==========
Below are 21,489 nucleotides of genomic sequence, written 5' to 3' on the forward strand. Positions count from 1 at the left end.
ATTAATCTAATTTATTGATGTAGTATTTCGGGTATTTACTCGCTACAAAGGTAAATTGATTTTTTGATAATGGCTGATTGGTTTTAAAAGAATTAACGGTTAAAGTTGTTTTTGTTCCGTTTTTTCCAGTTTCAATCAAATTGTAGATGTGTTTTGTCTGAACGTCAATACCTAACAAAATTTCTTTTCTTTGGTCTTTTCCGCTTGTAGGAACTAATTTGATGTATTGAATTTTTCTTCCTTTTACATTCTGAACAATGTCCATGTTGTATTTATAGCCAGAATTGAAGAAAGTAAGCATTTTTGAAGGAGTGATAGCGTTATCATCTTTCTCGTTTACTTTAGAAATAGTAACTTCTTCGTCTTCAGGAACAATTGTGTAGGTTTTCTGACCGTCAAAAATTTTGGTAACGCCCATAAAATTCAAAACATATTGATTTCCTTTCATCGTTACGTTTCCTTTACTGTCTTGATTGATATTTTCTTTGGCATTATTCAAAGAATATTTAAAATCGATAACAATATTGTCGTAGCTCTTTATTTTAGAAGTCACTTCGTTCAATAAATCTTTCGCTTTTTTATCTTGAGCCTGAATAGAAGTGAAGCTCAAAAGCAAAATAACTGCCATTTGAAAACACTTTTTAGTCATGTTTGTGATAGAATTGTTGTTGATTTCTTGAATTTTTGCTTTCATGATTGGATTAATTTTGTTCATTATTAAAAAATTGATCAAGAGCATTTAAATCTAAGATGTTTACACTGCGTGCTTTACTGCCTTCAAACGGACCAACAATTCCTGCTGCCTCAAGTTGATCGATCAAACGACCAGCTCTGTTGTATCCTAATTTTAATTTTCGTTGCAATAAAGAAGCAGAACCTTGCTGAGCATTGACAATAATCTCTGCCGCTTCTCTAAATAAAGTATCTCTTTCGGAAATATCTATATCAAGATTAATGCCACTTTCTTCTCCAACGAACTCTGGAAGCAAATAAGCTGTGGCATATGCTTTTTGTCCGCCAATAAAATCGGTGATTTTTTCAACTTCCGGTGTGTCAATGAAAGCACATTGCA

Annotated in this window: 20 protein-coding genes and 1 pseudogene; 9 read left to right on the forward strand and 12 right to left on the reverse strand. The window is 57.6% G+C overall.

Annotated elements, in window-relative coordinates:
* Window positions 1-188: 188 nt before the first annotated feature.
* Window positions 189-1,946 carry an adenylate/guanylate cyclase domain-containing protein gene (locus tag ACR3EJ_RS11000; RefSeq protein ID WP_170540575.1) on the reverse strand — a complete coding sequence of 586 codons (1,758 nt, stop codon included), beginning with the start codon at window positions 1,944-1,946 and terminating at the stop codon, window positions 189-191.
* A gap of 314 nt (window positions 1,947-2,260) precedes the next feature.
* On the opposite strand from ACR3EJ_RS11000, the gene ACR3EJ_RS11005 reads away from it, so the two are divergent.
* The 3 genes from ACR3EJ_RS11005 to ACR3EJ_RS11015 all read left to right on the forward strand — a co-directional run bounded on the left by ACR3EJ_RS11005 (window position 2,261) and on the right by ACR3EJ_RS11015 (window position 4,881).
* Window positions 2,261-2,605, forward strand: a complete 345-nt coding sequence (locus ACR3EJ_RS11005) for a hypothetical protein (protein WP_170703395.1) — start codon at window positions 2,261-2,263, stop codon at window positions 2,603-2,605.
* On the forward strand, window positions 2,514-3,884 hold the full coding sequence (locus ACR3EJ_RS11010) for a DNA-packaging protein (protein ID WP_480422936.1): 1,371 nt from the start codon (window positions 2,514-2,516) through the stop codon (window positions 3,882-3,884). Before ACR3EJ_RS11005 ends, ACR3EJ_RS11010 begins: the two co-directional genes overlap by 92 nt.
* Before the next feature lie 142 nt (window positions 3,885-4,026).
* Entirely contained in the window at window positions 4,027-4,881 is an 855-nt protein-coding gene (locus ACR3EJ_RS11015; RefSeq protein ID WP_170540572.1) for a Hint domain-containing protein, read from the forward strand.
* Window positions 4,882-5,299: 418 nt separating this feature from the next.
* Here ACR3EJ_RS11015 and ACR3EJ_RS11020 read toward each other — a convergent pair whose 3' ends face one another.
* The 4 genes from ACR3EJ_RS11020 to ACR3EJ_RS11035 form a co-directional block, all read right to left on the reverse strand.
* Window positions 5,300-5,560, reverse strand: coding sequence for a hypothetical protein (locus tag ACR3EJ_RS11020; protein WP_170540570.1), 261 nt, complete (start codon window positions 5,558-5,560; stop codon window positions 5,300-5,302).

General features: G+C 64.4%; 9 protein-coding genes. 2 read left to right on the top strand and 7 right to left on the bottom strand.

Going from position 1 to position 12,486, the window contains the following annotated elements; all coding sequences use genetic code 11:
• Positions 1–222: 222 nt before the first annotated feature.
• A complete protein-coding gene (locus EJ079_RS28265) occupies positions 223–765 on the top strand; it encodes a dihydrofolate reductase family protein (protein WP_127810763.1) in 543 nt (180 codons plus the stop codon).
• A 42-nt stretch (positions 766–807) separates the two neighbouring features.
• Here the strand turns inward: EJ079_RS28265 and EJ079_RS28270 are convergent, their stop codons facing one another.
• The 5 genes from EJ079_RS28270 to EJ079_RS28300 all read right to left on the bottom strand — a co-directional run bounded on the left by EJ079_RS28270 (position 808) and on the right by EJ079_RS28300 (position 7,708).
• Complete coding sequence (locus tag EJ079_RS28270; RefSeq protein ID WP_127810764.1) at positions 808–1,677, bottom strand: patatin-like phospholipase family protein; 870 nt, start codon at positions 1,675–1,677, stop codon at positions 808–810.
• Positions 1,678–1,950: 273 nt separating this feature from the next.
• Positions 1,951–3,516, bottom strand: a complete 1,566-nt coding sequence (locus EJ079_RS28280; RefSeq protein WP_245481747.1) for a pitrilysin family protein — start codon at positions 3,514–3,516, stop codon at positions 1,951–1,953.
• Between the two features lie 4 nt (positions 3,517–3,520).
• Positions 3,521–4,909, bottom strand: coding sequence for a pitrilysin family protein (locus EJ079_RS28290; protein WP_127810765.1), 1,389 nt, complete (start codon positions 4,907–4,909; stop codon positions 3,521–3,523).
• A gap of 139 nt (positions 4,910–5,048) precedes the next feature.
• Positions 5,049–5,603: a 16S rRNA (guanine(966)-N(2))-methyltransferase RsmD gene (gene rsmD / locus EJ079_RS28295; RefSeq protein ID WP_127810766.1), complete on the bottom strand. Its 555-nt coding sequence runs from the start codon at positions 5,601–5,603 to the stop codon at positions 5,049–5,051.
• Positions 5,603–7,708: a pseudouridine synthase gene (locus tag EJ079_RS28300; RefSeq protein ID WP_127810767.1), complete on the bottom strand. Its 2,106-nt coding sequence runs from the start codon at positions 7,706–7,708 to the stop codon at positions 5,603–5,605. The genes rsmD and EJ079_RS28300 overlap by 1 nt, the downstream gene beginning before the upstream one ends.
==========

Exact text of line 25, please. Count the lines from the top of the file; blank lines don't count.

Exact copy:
• Complete coding sequence (locus tag EJ079_RS28270; RefSeq protein ID WP_127810764.1) at positions 808–1,677, bottom strand: patatin-like phospholipase family protein; 870 nt, start codon at positions 1,675–1,677, stop codon at positions 808–810.